Dining In 18th Century America

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Welcome to the sixth educational blog for the Hammond-Harwood House.  In the past we have looked at such topics as architecture, silhouettes, botanical drawings, and portrait paintings.  Today we are going to look at something we all love and share–food! 

In the 1700s, the wealthy people of the Americas began to eat fancier food than they had in the past. They had servants who cooked, set their tables, and prepared large dinner parties.

Today we are going to look at what the wealthy ate at breakfast and dinner.  Lunch didn’t exist. Dinner was the major meal of the day. Supper was only a light meal and usually took place late at night.

In this activity, you are going to play three roles.  The first is that of a servant who had many jobs. One was setting the table for the family’s breakfast. That is what you are going to do. The second role is the cook.  The cook in the 18th century had a difficult life starting before the sun came up and ending very late at night. But your job as cook is going to be easy.  You are going to make dessert — with whipped cream!  Finally, you are going to be a wealthy guest who gets to eat the dessert!

We will start with breakfast.  The lady of the house wakes up her family and prepares for the day.  In the meantime, several servants would set the table for the family breakfast.  The first activity teaches you how to set a table correctly. 

Activity 1:  Table Settings

Directions:  These items are what you will need for this activity: napkins, a glass, fork, plate, knife, and a spoon.  Ask your parents if it is O.K. to use them. (Forks were only used for the wealthy. Spoons and knives were used primarily by the lower classes. The food was pushed with the spoon onto the blunt end of the knife and taken to mouth from the knife. Those who aspired to the higher classes purchased a few forks to show they had some extra funds to spare.)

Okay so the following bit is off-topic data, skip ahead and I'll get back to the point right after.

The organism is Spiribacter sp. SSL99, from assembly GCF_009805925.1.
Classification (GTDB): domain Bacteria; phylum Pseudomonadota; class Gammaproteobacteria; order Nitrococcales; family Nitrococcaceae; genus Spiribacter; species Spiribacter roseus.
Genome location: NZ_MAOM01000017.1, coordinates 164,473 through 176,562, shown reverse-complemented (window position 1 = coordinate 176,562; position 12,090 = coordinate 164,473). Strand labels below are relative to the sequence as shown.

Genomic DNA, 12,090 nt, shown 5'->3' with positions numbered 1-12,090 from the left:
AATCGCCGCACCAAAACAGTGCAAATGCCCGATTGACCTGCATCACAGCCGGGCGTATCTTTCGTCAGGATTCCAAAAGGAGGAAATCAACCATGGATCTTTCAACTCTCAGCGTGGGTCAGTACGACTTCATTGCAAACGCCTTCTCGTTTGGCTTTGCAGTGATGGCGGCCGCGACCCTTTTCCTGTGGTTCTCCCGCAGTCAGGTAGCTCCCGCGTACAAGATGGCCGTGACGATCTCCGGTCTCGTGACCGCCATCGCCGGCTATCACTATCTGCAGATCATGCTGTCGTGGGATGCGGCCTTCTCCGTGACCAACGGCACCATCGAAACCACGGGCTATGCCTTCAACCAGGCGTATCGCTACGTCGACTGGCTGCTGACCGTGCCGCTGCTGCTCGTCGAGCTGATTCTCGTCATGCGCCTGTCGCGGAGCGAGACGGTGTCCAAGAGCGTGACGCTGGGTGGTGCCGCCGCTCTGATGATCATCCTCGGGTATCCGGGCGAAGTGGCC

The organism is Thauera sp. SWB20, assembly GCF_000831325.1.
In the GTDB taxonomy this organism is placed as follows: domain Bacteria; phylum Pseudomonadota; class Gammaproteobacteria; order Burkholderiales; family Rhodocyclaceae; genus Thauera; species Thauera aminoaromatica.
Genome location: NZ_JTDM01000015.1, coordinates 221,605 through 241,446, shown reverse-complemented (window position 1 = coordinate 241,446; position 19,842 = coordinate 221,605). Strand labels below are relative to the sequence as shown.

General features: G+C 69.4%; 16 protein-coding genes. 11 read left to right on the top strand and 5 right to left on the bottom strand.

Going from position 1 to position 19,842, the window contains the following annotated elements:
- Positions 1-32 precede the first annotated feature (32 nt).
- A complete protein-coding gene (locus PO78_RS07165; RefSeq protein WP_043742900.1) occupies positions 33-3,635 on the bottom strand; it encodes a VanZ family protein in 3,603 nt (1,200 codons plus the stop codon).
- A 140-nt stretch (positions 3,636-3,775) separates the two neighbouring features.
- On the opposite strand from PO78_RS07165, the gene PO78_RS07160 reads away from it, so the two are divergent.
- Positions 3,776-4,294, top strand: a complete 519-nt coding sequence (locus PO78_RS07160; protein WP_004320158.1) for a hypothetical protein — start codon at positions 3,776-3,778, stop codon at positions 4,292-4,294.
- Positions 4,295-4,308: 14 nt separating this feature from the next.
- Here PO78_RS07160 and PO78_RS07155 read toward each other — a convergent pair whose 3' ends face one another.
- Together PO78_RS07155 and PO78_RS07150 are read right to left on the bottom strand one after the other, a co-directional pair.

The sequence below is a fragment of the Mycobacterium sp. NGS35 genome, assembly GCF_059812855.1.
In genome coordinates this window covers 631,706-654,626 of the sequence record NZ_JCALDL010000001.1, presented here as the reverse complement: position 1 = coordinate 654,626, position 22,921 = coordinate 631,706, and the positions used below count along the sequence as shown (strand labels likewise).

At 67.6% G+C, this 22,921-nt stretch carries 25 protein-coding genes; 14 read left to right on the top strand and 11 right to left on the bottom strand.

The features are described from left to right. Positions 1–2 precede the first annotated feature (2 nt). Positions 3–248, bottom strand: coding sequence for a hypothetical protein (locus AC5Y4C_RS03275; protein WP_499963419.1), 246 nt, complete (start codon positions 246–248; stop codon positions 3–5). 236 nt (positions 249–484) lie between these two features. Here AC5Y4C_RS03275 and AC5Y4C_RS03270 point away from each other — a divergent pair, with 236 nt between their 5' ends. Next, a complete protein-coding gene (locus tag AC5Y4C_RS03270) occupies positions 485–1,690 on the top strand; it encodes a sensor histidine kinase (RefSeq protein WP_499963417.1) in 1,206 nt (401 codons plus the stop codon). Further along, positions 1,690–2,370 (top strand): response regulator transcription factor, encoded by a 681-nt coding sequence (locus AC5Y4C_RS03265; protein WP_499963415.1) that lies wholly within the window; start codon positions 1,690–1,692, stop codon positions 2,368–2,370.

You are the servant so you must know how to set the table correctly for breakfast.  Follow the rules below:

Use the word FORKS to help you remember how to set a table.

Going from left to right, put down the fork for the letter F.  The O stands for an “oval” or a plate.  The R means nothing.  It is just there to spell the word. K is for knife and the S is for spoon.  The glass goes above the spoon and the napkin goes to the left of the fork. 

The mother or parent sits down at the table first.  Then the others are invited to sit down. Manners were very important in early America.  Don’t put your elbows on the table. Don’t talk with your mouth full. Do not interrupt someone who is talking. Don’t pick your teeth. Today we might include “Don’t look at your phone while at the table.”